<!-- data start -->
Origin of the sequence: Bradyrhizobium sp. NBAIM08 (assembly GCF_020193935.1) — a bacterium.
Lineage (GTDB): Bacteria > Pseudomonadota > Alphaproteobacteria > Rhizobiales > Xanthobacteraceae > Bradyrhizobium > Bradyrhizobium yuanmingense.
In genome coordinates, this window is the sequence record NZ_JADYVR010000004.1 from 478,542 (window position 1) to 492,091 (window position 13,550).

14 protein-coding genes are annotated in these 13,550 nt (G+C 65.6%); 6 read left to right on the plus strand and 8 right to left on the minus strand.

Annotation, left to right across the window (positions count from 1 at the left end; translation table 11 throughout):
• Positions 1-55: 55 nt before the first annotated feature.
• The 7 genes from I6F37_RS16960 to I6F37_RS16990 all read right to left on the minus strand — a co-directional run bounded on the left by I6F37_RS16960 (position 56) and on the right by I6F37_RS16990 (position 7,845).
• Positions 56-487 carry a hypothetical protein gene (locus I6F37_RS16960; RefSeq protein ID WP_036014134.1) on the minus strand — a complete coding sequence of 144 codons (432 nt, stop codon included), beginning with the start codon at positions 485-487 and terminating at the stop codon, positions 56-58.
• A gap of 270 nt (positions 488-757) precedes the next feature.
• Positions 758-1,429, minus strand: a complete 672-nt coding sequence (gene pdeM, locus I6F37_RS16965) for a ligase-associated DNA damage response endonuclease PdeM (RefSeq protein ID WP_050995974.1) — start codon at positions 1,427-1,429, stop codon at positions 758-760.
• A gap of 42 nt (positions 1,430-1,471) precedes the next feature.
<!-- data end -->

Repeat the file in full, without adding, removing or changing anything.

Origin of the sequence: Bradyrhizobium sp. NBAIM08 (assembly GCF_020193935.1) — a bacterium.
Lineage (GTDB): Bacteria > Pseudomonadota > Alphaproteobacteria > Rhizobiales > Xanthobacteraceae > Bradyrhizobium > Bradyrhizobium yuanmingense.
In genome coordinates, this window is the sequence record NZ_JADYVR010000004.1 from 478,542 (window position 1) to 492,091 (window position 13,550).

14 protein-coding genes are annotated in these 13,550 nt (G+C 65.6%); 6 read left to right on the plus strand and 8 right to left on the minus strand.

Annotation, left to right across the window (positions count from 1 at the left end; translation table 11 throughout):
• Positions 1-55: 55 nt before the first annotated feature.
• The 7 genes from I6F37_RS16960 to I6F37_RS16990 all read right to left on the minus strand — a co-directional run bounded on the left by I6F37_RS16960 (position 56) and on the right by I6F37_RS16990 (position 7,845).
• Positions 56-487 carry a hypothetical protein gene (locus I6F37_RS16960; RefSeq protein ID WP_036014134.1) on the minus strand — a complete coding sequence of 144 codons (432 nt, stop codon included), beginning with the start codon at positions 485-487 and terminating at the stop codon, positions 56-58.
• A gap of 270 nt (positions 488-757) precedes the next feature.
• Positions 758-1,429, minus strand: a complete 672-nt coding sequence (gene pdeM, locus I6F37_RS16965) for a ligase-associated DNA damage response endonuclease PdeM (RefSeq protein ID WP_050995974.1) — start codon at positions 1,427-1,429, stop codon at positions 758-760.
• A gap of 42 nt (positions 1,430-1,471) precedes the next feature.